1582. Bronchoalveolar Lavage (BAL) Diagnosed Invasive Fungal Infections (IFIs) in Non-Lung Solid Organ Transplant (SOT) Recipients
Session: Poster Abstract Session: Mycology - There's a Fungus Among Us: Epidemiology
Friday, October 28, 2016
Room: Poster Hall
Background:Little is known regarding the incidence of Pneumocystis jirovecipneumonia (PJP) in SOT recipients since the implementation of universal prophylaxis. Furthermore, the impact of increased use of lymphocyte depleting agents as well as the introduction of alemtuzumab as an induction option is also unclear. To our knowledge, no studies exist evaluating such criterion. The purpose of this study was to evaluate the incidence of PJP and other BAL diagnosed IFIs at a high volume transplant center as well as to summarize PJP prophylaxis within this population.

Methods:All solid organ transplants occurring between January 2009 and July 2014 were cross referenced with a list of all BALs performed during the same timeframe. Exclusion criteria included patients less than 19 years of age, non-functioning graft at time of BAL, BAL prior to transplant, or status post lung transplant. Data collected included type of transplant, time from transplant, PJP prophylaxis at collection and 30 days prior to BAL, antifungal usage within previous 30 days, and presence or absence of IFI on BAL. For positive BALs, additional data was collected regarding known risk factors for IFIs.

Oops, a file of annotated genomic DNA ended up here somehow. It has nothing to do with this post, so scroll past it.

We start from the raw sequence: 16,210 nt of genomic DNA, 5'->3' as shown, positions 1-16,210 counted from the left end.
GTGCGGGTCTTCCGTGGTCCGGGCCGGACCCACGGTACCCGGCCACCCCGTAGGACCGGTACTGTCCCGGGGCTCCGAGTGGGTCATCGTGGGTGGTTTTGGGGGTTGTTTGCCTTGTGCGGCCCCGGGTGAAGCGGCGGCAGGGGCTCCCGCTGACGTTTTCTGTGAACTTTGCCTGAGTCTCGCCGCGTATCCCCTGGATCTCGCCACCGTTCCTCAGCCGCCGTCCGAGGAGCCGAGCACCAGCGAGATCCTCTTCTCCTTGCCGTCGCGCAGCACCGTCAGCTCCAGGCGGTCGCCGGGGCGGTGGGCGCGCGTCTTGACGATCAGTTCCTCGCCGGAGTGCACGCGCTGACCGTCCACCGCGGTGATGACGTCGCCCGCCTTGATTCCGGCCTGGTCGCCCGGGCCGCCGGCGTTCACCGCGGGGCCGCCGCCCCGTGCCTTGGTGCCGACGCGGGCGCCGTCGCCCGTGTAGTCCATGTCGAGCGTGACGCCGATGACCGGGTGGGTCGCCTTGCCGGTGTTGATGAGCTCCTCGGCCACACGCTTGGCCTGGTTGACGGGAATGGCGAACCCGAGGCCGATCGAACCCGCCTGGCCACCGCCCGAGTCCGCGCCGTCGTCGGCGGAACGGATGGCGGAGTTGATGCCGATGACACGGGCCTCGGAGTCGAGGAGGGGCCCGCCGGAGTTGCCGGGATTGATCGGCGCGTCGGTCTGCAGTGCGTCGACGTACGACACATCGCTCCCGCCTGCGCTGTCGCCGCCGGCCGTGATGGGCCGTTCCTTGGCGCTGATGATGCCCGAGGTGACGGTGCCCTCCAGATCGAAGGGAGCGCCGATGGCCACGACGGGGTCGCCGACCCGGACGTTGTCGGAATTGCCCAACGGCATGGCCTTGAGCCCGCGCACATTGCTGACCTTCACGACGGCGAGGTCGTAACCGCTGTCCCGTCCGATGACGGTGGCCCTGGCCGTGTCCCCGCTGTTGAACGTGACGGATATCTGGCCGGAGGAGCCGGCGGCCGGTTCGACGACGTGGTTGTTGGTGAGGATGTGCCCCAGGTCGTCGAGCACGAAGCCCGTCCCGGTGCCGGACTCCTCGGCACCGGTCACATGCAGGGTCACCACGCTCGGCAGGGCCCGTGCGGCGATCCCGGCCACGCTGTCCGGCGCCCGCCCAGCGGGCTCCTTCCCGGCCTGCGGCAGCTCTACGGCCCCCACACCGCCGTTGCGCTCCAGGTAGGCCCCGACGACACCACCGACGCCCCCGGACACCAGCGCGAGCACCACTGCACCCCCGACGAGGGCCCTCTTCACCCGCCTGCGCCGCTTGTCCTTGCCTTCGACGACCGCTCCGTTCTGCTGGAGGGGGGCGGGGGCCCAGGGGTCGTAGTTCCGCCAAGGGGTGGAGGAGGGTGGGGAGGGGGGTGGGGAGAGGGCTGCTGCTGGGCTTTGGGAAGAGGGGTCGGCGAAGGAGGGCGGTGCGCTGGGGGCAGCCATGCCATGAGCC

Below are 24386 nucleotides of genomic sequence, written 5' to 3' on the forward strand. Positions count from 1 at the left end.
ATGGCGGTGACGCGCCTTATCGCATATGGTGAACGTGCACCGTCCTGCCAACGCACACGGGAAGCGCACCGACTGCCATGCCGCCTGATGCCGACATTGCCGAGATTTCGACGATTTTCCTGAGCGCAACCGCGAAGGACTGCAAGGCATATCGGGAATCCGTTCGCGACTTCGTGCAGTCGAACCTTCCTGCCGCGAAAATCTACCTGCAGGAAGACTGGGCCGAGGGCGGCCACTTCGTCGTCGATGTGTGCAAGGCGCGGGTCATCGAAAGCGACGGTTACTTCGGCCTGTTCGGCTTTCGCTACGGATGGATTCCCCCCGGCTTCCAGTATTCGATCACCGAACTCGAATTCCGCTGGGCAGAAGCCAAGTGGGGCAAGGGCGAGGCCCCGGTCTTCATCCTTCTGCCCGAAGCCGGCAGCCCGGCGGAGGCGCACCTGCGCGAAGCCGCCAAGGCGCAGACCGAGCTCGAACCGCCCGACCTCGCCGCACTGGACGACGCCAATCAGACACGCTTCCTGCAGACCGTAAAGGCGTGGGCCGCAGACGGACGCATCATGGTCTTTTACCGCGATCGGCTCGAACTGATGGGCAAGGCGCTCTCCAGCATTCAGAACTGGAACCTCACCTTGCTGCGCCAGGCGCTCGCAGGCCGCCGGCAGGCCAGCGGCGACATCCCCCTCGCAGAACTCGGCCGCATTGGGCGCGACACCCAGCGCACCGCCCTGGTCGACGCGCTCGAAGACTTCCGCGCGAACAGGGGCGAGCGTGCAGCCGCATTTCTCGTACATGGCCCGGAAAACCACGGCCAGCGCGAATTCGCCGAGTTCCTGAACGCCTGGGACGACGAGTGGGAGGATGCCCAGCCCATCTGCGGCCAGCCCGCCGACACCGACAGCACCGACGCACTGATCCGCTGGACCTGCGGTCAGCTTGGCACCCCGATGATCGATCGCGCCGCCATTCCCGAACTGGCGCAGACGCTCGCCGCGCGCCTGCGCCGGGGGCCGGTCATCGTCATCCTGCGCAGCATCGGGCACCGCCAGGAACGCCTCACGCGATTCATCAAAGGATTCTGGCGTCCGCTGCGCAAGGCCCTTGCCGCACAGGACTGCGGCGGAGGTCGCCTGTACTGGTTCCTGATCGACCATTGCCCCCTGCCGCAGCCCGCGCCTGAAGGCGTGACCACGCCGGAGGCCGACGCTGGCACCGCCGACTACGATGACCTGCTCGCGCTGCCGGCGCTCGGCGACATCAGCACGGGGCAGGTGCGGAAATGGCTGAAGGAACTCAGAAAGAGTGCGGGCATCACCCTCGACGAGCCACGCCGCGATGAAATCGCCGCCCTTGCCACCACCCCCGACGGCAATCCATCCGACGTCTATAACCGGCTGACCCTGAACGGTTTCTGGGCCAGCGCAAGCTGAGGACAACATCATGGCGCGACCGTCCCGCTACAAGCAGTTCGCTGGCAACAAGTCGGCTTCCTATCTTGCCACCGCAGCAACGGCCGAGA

Results:A total of 125 patients met inclusion criteria. Demographic data is presented in Table 1.

No BAL specimens were positive for PJP. Four specimens were positive and grew species of Aspergillus, Histoplasmosis, and Candida. A summary of risk factors present in positive cases can be found in Table 2. 

Two patients with IFIs expired within 1 year of collection and a third passed away after this time period. About half of evaluted patients were on prophylaxis at the time of BAL and Figure 1 illustrates the breakdown by organ and agent. Only 17% of patients had recieved an antifungal within the previous 30 days as summarized in Figure 2. Figure 1. Figure 2. Conclusion: Over a 5-year period, no cases of PJP were detected in our study. These findings are similar to estimations predicted given routine prophylaxis. As a result of such a low incidence, the necessity for prophylaxis or prolonged prophylaxis may warrant further research. Although they had serious consequences, small incidences of other IFIs were also noted in this population.

Adam Dodson, PharmD and Alexandra James, PharmD, BCPS, Department of Pharmacy, University of Alabama at Birmingham Hospital, Birmingham, AL

Disclosures:

A. Dodson, None

A. James, None

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